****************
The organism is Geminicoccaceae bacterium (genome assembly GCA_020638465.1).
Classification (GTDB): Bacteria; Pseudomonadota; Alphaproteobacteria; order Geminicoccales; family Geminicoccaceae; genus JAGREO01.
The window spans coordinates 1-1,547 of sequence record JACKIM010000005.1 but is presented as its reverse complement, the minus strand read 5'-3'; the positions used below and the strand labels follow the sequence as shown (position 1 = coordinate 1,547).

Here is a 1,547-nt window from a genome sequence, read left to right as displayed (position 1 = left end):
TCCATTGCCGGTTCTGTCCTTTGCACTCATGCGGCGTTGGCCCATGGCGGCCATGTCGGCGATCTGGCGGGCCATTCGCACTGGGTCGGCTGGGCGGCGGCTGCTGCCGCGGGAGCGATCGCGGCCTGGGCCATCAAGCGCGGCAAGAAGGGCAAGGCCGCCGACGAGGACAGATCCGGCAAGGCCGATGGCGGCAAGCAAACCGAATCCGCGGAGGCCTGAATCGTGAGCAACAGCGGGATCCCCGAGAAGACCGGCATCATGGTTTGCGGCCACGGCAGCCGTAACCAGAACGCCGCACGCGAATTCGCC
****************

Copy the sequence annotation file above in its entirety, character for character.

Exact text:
The organism is Geminicoccaceae bacterium (genome assembly GCA_020638465.1).
Classification (GTDB): Bacteria; Pseudomonadota; Alphaproteobacteria; order Geminicoccales; family Geminicoccaceae; genus JAGREO01.
The window spans coordinates 1-1,547 of sequence record JACKIM010000005.1 but is presented as its reverse complement, the minus strand read 5'-3'; the positions used below and the strand labels follow the sequence as shown (position 1 = coordinate 1,547).

Here is a 1,547-nt window from a genome sequence, read left to right as displayed (position 1 = left end):
TCCATTGCCGGTTCTGTCCTTTGCACTCATGCGGCGTTGGCCCATGGCGGCCATGTCGGCGATCTGGCGGGCCATTCGCACTGGGTCGGCTGGGCGGCGGCTGCTGCCGCGGGAGCGATCGCGGCCTGGGCCATCAAGCGCGGCAAGAAGGGCAAGGCCGCCGACGAGGACAGATCCGGCAAGGCCGATGGCGGCAAGCAAACCGAATCCGCGGAGGCCTGAATCGTGAGCAACAGCGGGATCCCCGAGAAGACCGGCATCATGGTTTGCGGCCACGGCAGCCGTAACCAGAACGCCGCACGCGAATTCGCC